LOS ANGELES: Nun cultivates 'Good Seeds' at juvenile jail

By Pat McCaughan
Posted Jun 18, 2012

Artwork by “Serena” of the “Good Seeds” program at Los Padrinos Juvenile Hall in Downey, California, expresses her inner turmoil. Clockwise from top left: Sun; God; Rebelision; Anger.

[The Episcopal News, Diocese of Los Angeles] Feeling beloved is a tough sell for “Serena,” 15, and the other students in the “Good Seed” classes taught by Episcopal nun Sr. Greta Ronningen at a California juvenile jail.

Their schoolwork says so.

Like Serena, whose series of colored pencil self-portraits depict “parts” of herself and also illuminate her inner battles:

A huge sun;

A small white spot showing “God” inside a well of darkness, all of which is nearly swallowed up by bright red anger.

Another, of a demon she called “Rebelision,” is a derivative of rebellion and confusion, with question marks for eyes, jagged teeth in a mouth opened in rage, scary enough to evoke tears.

Enabling Serena and the other girls to connect with themselves, with one another and with God through art therapy, meditation, journaling, prayer and counseling are aims of Ronningen’s program, also called the “Peace Project.”

On May 14, at the urging of her classmates, Serena read from a poem she wrote and titled “Inner Demon”:

There’s this inner demon full of flaws and complications,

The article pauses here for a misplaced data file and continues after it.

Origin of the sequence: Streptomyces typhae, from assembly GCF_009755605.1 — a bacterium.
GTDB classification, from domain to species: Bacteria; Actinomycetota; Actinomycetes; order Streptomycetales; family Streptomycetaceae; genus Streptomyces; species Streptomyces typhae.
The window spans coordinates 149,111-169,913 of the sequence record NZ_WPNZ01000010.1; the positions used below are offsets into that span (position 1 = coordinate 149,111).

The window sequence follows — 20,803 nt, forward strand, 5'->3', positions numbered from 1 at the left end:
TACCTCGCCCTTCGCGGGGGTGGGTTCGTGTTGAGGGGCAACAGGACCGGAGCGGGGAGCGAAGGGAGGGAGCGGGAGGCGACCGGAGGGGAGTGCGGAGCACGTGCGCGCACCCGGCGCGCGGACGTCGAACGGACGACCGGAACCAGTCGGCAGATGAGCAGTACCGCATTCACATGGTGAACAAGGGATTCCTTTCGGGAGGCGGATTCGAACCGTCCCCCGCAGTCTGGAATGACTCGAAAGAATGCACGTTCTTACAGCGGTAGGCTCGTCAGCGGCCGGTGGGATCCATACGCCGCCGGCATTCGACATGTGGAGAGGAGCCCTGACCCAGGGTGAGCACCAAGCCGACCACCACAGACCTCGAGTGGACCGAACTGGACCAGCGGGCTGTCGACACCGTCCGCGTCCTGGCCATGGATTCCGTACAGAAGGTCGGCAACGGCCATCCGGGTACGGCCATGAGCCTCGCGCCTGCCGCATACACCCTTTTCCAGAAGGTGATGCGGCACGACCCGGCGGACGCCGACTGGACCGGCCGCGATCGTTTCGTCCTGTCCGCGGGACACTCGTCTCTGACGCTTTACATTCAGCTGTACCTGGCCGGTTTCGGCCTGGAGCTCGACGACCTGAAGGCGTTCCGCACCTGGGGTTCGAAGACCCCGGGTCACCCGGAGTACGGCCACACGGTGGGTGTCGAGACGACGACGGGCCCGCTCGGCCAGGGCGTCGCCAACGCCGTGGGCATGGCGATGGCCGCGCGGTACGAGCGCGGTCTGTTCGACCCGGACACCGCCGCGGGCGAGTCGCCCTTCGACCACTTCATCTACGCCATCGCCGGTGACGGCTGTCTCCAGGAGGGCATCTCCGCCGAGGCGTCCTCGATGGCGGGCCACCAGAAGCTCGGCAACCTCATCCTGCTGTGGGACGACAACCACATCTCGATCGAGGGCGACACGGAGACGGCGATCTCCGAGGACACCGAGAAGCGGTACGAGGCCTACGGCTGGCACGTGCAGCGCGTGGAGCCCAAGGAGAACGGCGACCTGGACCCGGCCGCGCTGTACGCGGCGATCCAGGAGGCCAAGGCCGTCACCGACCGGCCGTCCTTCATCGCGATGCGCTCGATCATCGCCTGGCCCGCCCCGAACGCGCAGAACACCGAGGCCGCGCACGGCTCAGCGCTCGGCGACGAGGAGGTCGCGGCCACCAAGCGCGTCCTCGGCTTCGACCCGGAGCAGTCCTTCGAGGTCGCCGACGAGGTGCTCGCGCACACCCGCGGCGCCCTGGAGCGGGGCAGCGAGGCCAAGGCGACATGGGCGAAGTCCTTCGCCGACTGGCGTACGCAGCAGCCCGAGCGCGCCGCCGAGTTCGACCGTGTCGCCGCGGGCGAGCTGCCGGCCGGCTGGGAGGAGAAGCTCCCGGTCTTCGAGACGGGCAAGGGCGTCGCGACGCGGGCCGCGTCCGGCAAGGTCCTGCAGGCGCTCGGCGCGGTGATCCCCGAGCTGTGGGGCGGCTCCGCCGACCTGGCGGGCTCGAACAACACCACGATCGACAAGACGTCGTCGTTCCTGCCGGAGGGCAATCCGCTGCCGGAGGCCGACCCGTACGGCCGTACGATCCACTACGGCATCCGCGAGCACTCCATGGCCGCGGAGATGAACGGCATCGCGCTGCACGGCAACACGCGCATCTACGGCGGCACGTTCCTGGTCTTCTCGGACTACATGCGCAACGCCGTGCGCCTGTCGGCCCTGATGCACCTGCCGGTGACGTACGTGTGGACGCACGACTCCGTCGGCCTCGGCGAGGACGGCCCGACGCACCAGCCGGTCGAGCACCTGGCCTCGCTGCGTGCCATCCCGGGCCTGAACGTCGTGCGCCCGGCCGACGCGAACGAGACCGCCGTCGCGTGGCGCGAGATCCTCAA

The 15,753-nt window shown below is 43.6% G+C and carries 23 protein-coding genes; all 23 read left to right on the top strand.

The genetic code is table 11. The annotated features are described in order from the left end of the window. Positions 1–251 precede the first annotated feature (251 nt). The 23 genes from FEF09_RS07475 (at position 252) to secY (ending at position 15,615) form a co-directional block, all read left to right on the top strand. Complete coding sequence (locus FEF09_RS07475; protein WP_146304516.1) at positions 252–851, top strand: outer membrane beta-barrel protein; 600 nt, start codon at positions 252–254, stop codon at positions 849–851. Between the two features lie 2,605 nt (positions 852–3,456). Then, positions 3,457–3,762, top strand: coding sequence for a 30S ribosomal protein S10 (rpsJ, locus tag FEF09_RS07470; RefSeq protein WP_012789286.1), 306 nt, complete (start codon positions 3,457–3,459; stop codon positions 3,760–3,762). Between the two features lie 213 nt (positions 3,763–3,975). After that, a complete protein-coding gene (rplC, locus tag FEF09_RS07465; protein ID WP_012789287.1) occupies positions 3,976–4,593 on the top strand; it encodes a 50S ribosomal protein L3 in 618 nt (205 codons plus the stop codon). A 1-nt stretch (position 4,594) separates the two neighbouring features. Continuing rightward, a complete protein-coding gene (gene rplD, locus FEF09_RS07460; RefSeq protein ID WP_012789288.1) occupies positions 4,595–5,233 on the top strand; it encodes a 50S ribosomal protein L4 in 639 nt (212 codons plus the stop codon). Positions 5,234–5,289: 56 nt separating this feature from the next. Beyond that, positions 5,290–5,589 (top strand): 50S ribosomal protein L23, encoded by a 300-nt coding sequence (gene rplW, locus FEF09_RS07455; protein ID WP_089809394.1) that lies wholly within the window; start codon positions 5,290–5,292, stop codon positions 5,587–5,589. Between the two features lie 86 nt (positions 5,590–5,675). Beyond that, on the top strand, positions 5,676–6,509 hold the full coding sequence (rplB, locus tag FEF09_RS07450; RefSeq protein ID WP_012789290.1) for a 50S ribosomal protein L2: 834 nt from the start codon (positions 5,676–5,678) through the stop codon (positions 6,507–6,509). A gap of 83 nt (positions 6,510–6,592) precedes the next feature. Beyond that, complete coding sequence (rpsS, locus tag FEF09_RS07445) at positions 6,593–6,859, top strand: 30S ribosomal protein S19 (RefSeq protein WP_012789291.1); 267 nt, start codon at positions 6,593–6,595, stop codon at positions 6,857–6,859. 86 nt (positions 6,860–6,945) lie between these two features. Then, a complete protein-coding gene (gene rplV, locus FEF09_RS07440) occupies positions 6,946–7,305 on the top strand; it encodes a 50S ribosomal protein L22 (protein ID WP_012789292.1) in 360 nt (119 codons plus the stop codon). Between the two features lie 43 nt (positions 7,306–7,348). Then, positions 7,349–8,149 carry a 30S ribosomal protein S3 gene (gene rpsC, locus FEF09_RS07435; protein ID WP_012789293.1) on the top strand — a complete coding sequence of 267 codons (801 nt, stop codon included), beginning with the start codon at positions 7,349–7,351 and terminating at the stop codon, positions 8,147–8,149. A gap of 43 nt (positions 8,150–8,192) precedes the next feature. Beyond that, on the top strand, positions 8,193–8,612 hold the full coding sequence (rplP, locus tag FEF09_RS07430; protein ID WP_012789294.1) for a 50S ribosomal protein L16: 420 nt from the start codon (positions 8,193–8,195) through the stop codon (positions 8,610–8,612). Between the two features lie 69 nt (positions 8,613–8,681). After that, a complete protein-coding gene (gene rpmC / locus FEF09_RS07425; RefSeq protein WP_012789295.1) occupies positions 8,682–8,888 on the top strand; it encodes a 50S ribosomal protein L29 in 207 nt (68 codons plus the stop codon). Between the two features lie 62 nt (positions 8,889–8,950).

she’s inside of me, here to destroy …
she wants to destroy me
she wants me to be sad
she wants me to be depressed
and not feel whole but less than half

She hates me she hates me
but yet she’s a part of me
She hates me She betrayed me
She wants me to be angry …

Dressed in prison issue black pants and gray T-shirts, Serena and five other girls who live in the special housing unit at Los Padrinos Juvenile Hall in Downey file into the classroom Ronnignen has carefully prepared. (The young women’s names have been changed to protect their identities).

Their laughter and good-natured banter belies deep hurts, troubled pasts, and overwhelming histories of victimization, abuse, violence. A total of 400 minors are in the facility awaiting trial on a variety of charges; 75 are girls.

Ronningen prepares the room for class by popping meditative music into a CD player, distributing colored pencils and paper, rearranging chairs, spraying lavender-scented air freshener for “aromatherapy” and lighting a candle.

This particular day, a Monday, Ronningen is teaching on the “sun side” of the unit, a pink building that houses older girls like Serena, ages 15 to 18, charged with serious felonies. The other, or “moon side,” houses younger girls facing less serious charges and is where she teaches on Wednesday afternoons.

Though minors, these girls are often labeled by society as monsters, but each was “wounded, hurt and abused” prior to arriving at the facility, Ronningen said. She is a former yoga instructor and business owner turned “subversive” Episcopal nun, who sees traces of herself in these girls, and hopes they can benefit from her own evolution.